Qui tam whistleblowers often find themselves in a confusing situation. They discover that an institution or company they trusted is engaged in a scheme to commit fraud on the government. They aren’t lawyers, and often have never been involved in the legal system before. So, what should they do?
First, preserve evidence. When you accuse a company or institution of fraud, the government is not just going to take your word for it. Most cases are built with documents and other types of evidence that corroborate the whistleblower’s own testimony. If you have questions about how to handle sensitive documents, consult an attorney.
Second, act quickly. The False Claims Act has a statute of limitations – basically, a deadline – for filing cases. Subject to some exceptions, a qui tam case under the False Claims Act must be brought within six (6) years of when the fraud occurred. If you wait too long, you may lose your right to obtain an award. In addition to the statue of limitations, the qui tam provision of the False Claims Act also has what is known as a “first to file” rule. Only the first qui tam whistleblower (also known as a “relator”) that brings a lawsuit arising out of a particular fraud scheme will be entitled to a share of the monetary reward. This means that if more than one whistleblower discloses the same fraud, or brings another qui tam action, before you do, only the first whistleblower to file is eligible for an award. So for this reason, moving quickly can be important. However, it is sometimes possible for a group of whistleblowers to work together and jointly bring a False Claims Act qui tam case on behalf of the government. In some cases, this may be beneficial if more than one person has independent knowledge of the fraud being committed.
Finally, talk to a qui tam attorney. A good lawyer with experience in False Claims Act whistleblower cases can help you through the process of deciding whether or not to go forward with your case. Your discussions with the attorney will be confidential. Many attorneys, including the qui tam attorneys at Tycko & Zavareei LLP, will provide you with an initial consultation and advice without requiring you to pay any fees or make any commitments. You should not discuss the matter with anyone other than an attorney. Your discussions with others may not be confidential. Furthermore, you run the risk that someone else will learn of the fraud and will bring a qui tam lawsuit before you do, thereby undermining your right to a relator’s award. If you are a current employee of the company or organization that is engaged in fraud on the government, you should not communicate with your attorney (or anyone else) about the fraud through your office computer or telephone. Communications made through an office computer or telephone may not be secure, and may provide a basis for your employer to take actions against you. Instead, use a home computer or personal telephone.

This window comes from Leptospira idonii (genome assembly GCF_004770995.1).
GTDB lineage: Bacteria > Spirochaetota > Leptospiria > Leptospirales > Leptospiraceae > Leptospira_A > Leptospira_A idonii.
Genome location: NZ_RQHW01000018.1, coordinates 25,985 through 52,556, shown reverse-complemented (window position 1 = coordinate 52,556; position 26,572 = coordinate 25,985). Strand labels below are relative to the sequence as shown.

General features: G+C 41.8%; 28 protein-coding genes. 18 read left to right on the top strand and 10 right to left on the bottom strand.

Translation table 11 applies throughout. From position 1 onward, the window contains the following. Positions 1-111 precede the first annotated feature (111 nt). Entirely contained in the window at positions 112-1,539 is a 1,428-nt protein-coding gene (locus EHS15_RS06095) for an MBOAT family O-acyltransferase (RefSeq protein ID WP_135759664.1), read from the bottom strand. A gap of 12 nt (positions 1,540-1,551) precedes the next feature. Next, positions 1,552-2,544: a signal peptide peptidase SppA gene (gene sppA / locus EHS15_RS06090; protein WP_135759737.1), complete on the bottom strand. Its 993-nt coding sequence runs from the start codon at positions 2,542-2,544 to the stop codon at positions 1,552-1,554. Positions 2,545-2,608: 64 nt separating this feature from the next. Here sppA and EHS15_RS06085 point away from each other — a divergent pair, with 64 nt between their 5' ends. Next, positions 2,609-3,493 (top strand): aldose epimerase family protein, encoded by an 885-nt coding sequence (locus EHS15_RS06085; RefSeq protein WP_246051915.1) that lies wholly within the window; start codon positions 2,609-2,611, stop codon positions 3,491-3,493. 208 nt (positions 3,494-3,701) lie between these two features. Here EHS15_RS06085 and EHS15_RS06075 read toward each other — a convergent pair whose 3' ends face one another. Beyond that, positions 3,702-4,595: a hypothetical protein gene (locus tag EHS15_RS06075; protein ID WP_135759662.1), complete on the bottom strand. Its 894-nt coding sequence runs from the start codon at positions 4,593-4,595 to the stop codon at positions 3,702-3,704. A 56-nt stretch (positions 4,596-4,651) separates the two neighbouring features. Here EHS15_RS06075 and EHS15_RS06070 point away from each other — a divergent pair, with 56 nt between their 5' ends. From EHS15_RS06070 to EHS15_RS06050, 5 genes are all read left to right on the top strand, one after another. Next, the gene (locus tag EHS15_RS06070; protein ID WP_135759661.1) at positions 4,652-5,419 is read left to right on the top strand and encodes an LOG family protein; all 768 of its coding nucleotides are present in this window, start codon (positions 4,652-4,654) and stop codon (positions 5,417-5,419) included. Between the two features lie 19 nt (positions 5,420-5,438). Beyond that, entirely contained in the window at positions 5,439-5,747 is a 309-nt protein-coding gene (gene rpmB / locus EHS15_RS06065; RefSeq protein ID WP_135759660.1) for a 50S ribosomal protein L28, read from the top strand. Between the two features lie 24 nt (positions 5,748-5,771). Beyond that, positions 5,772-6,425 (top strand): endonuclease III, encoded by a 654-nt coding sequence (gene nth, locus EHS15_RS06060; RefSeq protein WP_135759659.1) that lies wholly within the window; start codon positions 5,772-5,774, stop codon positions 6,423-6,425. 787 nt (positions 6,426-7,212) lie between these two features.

If you have knowledge of a potential fraud case, you may be able to file your own qui tam whistleblower lawsuit under the False Claims Act. If you would like to consult with one of our qui tam attorneys, please fill out our Confidential Case Evaluation form, or call (202) 973-0900.
The purpose of this form is to provide basic information that our law firm will use to evaluate your potential qui tam case. We will treat all information you provide through this form as privileged and confidential. If you have any concerns about providing your information through this website, please feel free to call our Washington, D.C. office at (202) 973-0900 to provide your information by telephone, or send your information to our office at 1828 L Street, N.W., Suite 808, Washington, D.C. 20036.
Please note that, in general, we only handle cases in which a business or company has committed fraud on the government and the amount of the fraud is at least $1 million.Begin Your Confidential Case Evalutation